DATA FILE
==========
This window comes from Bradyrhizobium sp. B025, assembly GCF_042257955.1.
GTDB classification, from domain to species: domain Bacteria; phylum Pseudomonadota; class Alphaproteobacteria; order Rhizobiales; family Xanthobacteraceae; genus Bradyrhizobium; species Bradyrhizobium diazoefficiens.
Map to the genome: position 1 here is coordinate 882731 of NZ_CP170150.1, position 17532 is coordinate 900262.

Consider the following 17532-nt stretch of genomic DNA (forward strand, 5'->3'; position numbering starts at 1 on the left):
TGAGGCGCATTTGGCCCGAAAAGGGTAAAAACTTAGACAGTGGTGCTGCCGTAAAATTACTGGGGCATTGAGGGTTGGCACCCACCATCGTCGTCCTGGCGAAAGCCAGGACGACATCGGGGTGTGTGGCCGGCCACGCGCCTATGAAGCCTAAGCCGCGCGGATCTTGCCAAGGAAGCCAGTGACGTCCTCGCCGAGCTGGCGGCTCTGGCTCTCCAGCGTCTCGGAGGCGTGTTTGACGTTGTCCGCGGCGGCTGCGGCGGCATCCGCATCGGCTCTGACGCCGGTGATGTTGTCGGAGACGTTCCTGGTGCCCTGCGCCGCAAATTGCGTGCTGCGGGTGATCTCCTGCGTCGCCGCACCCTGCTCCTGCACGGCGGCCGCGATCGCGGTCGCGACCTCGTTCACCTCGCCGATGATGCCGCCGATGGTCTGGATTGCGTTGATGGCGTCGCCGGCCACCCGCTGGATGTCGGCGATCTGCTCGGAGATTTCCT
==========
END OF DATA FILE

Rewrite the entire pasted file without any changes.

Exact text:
This window comes from Bradyrhizobium sp. B025, assembly GCF_042257955.1.
GTDB classification, from domain to species: domain Bacteria; phylum Pseudomonadota; class Alphaproteobacteria; order Rhizobiales; family Xanthobacteraceae; genus Bradyrhizobium; species Bradyrhizobium diazoefficiens.
Map to the genome: position 1 here is coordinate 882731 of NZ_CP170150.1, position 17532 is coordinate 900262.

Consider the following 17532-nt stretch of genomic DNA (forward strand, 5'->3'; position numbering starts at 1 on the left):
TGAGGCGCATTTGGCCCGAAAAGGGTAAAAACTTAGACAGTGGTGCTGCCGTAAAATTACTGGGGCATTGAGGGTTGGCACCCACCATCGTCGTCCTGGCGAAAGCCAGGACGACATCGGGGTGTGTGGCCGGCCACGCGCCTATGAAGCCTAAGCCGCGCGGATCTTGCCAAGGAAGCCAGTGACGTCCTCGCCGAGCTGGCGGCTCTGGCTCTCCAGCGTCTCGGAGGCGTGTTTGACGTTGTCCGCGGCGGCTGCGGCGGCATCCGCATCGGCTCTGACGCCGGTGATGTTGTCGGAGACGTTCCTGGTGCCCTGCGCCGCAAATTGCGTGCTGCGGGTGATCTCCTGCGTCGCCGCACCCTGCTCCTGCACGGCGGCCGCGATCGCGGTCGCGACCTCGTTCACCTCGCCGATGATGCCGCCGATGGTCTGGATTGCGTTGATGGCGTCGCCGGCCACCCGCTGGATGTCGGCGATCTGCTCGGAGATTTCCT